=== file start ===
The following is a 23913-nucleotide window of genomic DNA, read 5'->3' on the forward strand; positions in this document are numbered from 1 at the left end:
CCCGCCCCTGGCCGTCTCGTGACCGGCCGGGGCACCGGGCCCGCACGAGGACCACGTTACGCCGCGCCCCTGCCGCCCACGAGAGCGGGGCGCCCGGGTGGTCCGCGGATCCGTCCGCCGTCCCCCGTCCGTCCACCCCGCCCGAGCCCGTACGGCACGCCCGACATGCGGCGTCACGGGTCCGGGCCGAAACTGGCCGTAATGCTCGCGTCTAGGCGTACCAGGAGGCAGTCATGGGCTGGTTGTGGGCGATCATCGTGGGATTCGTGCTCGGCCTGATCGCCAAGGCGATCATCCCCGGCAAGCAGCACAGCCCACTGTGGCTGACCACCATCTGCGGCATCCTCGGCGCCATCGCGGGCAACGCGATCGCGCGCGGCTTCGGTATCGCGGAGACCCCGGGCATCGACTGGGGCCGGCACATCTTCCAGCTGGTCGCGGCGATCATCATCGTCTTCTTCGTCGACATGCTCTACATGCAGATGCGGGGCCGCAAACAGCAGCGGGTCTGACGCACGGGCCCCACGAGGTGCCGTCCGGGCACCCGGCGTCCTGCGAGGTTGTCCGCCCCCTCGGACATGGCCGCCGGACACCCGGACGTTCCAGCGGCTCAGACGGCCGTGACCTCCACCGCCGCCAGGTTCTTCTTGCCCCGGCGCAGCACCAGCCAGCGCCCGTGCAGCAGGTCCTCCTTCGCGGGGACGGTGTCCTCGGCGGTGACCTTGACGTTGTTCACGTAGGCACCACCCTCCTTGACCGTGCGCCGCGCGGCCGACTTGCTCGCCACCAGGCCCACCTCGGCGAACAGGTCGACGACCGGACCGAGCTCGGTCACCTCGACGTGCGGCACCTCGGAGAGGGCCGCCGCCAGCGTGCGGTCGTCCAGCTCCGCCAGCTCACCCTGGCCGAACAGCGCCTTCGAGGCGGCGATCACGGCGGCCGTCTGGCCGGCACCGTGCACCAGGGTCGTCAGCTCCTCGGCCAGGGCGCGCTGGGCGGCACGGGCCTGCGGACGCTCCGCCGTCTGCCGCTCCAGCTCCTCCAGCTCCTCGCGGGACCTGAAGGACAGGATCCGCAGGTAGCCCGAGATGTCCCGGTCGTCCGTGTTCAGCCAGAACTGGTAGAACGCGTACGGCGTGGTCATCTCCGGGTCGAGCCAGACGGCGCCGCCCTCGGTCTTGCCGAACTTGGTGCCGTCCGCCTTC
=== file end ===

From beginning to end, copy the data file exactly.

The following is a 23913-nucleotide window of genomic DNA, read 5'->3' on the forward strand; positions in this document are numbered from 1 at the left end:
CCCGCCCCTGGCCGTCTCGTGACCGGCCGGGGCACCGGGCCCGCACGAGGACCACGTTACGCCGCGCCCCTGCCGCCCACGAGAGCGGGGCGCCCGGGTGGTCCGCGGATCCGTCCGCCGTCCCCCGTCCGTCCACCCCGCCCGAGCCCGTACGGCACGCCCGACATGCGGCGTCACGGGTCCGGGCCGAAACTGGCCGTAATGCTCGCGTCTAGGCGTACCAGGAGGCAGTCATGGGCTGGTTGTGGGCGATCATCGTGGGATTCGTGCTCGGCCTGATCGCCAAGGCGATCATCCCCGGCAAGCAGCACAGCCCACTGTGGCTGACCACCATCTGCGGCATCCTCGGCGCCATCGCGGGCAACGCGATCGCGCGCGGCTTCGGTATCGCGGAGACCCCGGGCATCGACTGGGGCCGGCACATCTTCCAGCTGGTCGCGGCGATCATCATCGTCTTCTTCGTCGACATGCTCTACATGCAGATGCGGGGCCGCAAACAGCAGCGGGTCTGACGCACGGGCCCCACGAGGTGCCGTCCGGGCACCCGGCGTCCTGCGAGGTTGTCCGCCCCCTCGGACATGGCCGCCGGACACCCGGACGTTCCAGCGGCTCAGACGGCCGTGACCTCCACCGCCGCCAGGTTCTTCTTGCCCCGGCGCAGCACCAGCCAGCGCCCGTGCAGCAGGTCCTCCTTCGCGGGGACGGTGTCCTCGGCGGTGACCTTGACGTTGTTCACGTAGGCACCACCCTCCTTGACCGTGCGCCGCGCGGCCGACTTGCTCGCCACCAGGCCCACCTCGGCGAACAGGTCGACGACCGGACCGAGCTCGGTCACCTCGACGTGCGGCACCTCGGAGAGGGCCGCCGCCAGCGTGCGGTCGTCCAGCTCCGCCAGCTCACCCTGGCCGAACAGCGCCTTCGAGGCGGCGATCACGGCGGCCGTCTGGCCGGCACCGTGCACCAGGGTCGTCAGCTCCTCGGCCAGGGCGCGCTGGGCGGCACGGGCCTGCGGACGCTCCGCCGTCTGCCGCTCCAGCTCCTCCAGCTCCTCGCGGGACCTGAAGGACAGGATCCGCAGGTAGCCCGAGATGTCCCGGTCGTCCGTGTTCAGCCAGAACTGGTAGAACGCGTACGGCGTGGTCATCTCCGGGTCGAGCCAGACGGCGCCGCCCTCGGTCTTGCCGAACTTGGTGCCGTCCGCCTTC